Root word “teach” —to show, illustrate, explain to someone how to do a thing

“re”— again; to do over—”reteach”—to show, illustrate, explain AGAIN

Suffix “er”—a person— “teacher”—someone who shows, illustrates, explains

Many common prefixes and suffixes are based upon Latin or Greek words.
Latin – “efficientem” – ‘work out’ or ‘accomplish’
Synonyms – effective, productive, competent.  
man, bench, grass
de-from, down, away, reverse, oppositedecode, decrease
dis-not, opposite, reverse, awaydisagree, disappear
ex-out of, away from, lacking, formerexhale, explosion
il-notillegal, illogical
im-not, withoutimpossible, improper
in-not, withoutinaction, invisible
mis-bad, wrongmislead, misplace
non-notnonfiction, nonsense
pre-beforeprefix, prehistory
pro-for, forward, beforeproactive, profess, program
re-again, backreact, reappear
un-against, not, oppositeundo, unequal, unusual
-ableable to, having the quality ofcomfortable, portable
-alrelating toannual comical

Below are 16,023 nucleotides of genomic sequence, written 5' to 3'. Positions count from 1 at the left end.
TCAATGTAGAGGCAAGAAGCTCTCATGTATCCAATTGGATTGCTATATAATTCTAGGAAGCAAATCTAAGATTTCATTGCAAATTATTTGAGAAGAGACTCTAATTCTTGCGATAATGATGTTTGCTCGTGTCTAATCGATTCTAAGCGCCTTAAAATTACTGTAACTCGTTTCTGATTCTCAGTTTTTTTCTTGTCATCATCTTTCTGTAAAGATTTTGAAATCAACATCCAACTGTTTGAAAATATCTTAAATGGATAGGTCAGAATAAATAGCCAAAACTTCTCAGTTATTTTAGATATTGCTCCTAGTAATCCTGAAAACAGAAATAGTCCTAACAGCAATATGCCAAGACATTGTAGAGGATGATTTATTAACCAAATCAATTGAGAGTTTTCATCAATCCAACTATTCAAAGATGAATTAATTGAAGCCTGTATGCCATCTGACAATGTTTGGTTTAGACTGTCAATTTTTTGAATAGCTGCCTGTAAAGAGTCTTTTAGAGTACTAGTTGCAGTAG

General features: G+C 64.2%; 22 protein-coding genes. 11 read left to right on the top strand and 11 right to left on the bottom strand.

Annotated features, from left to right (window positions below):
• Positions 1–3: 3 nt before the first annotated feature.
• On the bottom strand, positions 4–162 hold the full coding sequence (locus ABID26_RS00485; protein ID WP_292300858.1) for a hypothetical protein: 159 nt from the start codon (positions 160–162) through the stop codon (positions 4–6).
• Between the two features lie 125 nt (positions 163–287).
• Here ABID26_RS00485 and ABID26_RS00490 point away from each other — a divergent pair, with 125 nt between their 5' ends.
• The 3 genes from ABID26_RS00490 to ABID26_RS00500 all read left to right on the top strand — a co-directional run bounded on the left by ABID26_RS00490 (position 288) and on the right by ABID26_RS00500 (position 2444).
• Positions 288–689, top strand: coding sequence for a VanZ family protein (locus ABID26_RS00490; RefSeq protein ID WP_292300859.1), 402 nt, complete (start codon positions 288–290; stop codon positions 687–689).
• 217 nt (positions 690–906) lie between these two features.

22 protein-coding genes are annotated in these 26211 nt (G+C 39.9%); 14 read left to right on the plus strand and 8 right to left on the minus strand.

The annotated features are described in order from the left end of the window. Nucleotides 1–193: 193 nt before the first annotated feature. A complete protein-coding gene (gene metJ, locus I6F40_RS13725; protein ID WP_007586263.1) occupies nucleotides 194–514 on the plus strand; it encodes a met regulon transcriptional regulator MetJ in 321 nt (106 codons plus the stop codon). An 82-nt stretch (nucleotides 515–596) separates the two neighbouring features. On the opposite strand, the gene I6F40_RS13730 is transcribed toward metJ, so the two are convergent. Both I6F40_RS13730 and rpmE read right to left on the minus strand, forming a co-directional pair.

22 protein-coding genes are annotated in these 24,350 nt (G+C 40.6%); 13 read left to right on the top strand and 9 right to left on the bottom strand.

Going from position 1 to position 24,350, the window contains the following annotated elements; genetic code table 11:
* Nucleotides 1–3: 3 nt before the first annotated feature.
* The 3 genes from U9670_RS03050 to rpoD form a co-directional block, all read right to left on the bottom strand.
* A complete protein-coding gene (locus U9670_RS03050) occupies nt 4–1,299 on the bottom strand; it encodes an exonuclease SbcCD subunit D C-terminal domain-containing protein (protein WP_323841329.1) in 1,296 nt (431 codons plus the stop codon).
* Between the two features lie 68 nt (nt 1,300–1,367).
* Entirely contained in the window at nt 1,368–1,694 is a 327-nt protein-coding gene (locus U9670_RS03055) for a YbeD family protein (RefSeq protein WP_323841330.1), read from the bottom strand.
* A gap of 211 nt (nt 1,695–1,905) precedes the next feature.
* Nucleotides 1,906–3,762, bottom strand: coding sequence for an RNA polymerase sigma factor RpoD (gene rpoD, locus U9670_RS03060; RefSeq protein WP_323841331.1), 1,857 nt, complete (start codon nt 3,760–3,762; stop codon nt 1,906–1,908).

-ercomparativebigger, stronger
-estsuperlativestrongest, tiniest
-fulfull ofbeautiful, grateful
-ibleforming an adjectivereversible, terrible
-ilyforming an adverbeerily, happily, lazily
-ingdenoting an action, a material, or a gerundacting, showing
-lesswithout, not affected byfriendless, tireless
-lyforming an adjectiveclearly, hourly
-nessdenoting a state or conditionkindness, wilderness
-yfull of, denoting a condition, or a diminutiveglory, messy, victory

Mastering prefixes and suffixes allows students to become more efficient readers.  You have to look at a word and see if it’s:
+ / – AND 0-100%

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